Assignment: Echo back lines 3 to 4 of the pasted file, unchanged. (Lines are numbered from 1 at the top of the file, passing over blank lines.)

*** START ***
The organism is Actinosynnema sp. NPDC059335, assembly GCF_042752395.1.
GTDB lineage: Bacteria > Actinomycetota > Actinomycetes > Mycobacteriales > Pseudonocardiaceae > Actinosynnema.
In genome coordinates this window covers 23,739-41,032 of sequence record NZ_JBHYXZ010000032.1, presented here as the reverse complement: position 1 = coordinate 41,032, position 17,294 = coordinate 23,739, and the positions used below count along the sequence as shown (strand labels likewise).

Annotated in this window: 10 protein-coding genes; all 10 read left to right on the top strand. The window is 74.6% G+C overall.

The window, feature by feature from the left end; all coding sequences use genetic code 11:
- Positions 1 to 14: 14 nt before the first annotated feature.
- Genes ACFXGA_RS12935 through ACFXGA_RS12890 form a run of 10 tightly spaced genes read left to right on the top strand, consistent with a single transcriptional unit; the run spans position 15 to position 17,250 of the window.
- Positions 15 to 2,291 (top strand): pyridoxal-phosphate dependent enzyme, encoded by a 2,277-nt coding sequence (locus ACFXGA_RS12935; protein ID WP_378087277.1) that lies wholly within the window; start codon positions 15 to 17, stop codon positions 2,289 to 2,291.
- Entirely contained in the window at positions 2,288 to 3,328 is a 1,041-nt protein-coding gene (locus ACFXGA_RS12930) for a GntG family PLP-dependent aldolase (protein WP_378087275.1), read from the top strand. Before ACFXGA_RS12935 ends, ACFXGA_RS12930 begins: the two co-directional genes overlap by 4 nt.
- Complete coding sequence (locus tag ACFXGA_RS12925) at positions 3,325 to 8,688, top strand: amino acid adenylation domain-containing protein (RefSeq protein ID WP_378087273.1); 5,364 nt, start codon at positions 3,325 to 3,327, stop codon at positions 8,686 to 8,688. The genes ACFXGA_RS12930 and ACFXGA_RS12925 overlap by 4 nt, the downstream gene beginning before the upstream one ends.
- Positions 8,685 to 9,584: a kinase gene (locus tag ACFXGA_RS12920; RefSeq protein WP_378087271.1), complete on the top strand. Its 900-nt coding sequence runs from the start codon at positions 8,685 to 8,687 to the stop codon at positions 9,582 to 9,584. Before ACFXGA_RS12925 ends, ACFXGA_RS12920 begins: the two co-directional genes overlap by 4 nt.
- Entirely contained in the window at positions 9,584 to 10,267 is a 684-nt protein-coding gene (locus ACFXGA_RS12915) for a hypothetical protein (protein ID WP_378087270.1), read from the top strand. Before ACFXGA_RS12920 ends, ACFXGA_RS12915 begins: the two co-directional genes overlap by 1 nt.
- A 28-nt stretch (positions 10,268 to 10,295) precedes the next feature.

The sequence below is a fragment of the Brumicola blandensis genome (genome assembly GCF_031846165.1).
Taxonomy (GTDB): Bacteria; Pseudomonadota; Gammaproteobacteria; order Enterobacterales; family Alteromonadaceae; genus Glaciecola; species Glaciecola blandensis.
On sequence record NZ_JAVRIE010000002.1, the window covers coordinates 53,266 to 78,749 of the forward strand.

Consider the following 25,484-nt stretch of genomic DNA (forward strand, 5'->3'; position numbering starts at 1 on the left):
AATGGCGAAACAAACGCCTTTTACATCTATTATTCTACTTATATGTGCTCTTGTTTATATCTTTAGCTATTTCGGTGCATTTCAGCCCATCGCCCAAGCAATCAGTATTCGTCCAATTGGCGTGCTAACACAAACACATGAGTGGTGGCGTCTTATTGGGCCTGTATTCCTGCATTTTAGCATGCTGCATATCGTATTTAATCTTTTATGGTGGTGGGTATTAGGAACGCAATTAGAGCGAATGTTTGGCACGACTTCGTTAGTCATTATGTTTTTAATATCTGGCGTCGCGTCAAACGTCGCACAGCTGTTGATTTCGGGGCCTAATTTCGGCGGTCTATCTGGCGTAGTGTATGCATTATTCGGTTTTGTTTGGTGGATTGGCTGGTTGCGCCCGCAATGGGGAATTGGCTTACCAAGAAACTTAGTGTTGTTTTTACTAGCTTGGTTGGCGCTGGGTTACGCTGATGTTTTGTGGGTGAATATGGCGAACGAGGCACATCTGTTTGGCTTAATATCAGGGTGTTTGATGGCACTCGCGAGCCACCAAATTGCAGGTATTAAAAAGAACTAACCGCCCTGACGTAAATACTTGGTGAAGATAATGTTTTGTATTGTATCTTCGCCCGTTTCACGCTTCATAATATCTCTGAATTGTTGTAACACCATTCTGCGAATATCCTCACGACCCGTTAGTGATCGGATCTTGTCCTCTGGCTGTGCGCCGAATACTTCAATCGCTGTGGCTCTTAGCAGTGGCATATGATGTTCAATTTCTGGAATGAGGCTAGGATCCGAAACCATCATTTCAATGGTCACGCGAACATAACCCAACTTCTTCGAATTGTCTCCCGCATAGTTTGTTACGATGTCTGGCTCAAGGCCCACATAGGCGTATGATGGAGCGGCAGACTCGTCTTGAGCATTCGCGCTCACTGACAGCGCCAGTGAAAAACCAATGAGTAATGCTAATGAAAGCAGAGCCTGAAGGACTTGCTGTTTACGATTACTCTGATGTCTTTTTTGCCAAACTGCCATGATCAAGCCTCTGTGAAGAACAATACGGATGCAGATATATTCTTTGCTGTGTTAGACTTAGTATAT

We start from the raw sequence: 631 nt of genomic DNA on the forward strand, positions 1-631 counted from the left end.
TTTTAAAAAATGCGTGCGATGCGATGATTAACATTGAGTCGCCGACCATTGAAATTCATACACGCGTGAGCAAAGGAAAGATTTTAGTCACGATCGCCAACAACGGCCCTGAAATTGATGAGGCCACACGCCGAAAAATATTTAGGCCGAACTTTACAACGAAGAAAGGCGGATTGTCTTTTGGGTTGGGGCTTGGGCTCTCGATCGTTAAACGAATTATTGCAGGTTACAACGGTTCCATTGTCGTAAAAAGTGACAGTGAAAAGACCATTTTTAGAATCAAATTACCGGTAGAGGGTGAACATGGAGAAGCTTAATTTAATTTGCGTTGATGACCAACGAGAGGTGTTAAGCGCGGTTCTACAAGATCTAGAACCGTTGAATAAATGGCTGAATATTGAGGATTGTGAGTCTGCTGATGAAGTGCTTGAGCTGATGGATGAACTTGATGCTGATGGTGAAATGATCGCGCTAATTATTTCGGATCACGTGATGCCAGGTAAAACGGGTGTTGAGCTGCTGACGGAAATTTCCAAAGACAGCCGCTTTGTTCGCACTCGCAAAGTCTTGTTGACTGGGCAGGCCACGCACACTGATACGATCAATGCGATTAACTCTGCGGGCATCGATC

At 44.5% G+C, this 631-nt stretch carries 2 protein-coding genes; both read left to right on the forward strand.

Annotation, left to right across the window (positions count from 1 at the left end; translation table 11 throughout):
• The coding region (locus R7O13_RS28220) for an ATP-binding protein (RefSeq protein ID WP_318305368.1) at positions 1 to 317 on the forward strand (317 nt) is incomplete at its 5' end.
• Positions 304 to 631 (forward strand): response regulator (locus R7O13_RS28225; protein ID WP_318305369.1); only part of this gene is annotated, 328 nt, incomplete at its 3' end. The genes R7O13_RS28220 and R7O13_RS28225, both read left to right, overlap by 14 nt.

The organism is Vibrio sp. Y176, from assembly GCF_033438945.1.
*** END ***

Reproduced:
In genome coordinates this window covers 23,739-41,032 of sequence record NZ_JBHYXZ010000032.1, presented here as the reverse complement: position 1 = coordinate 41,032, position 17,294 = coordinate 23,739, and the positions used below count along the sequence as shown (strand labels likewise).

Annotated in this window: 10 protein-coding genes; all 10 read left to right on the top strand. The window is 74.6% G+C overall.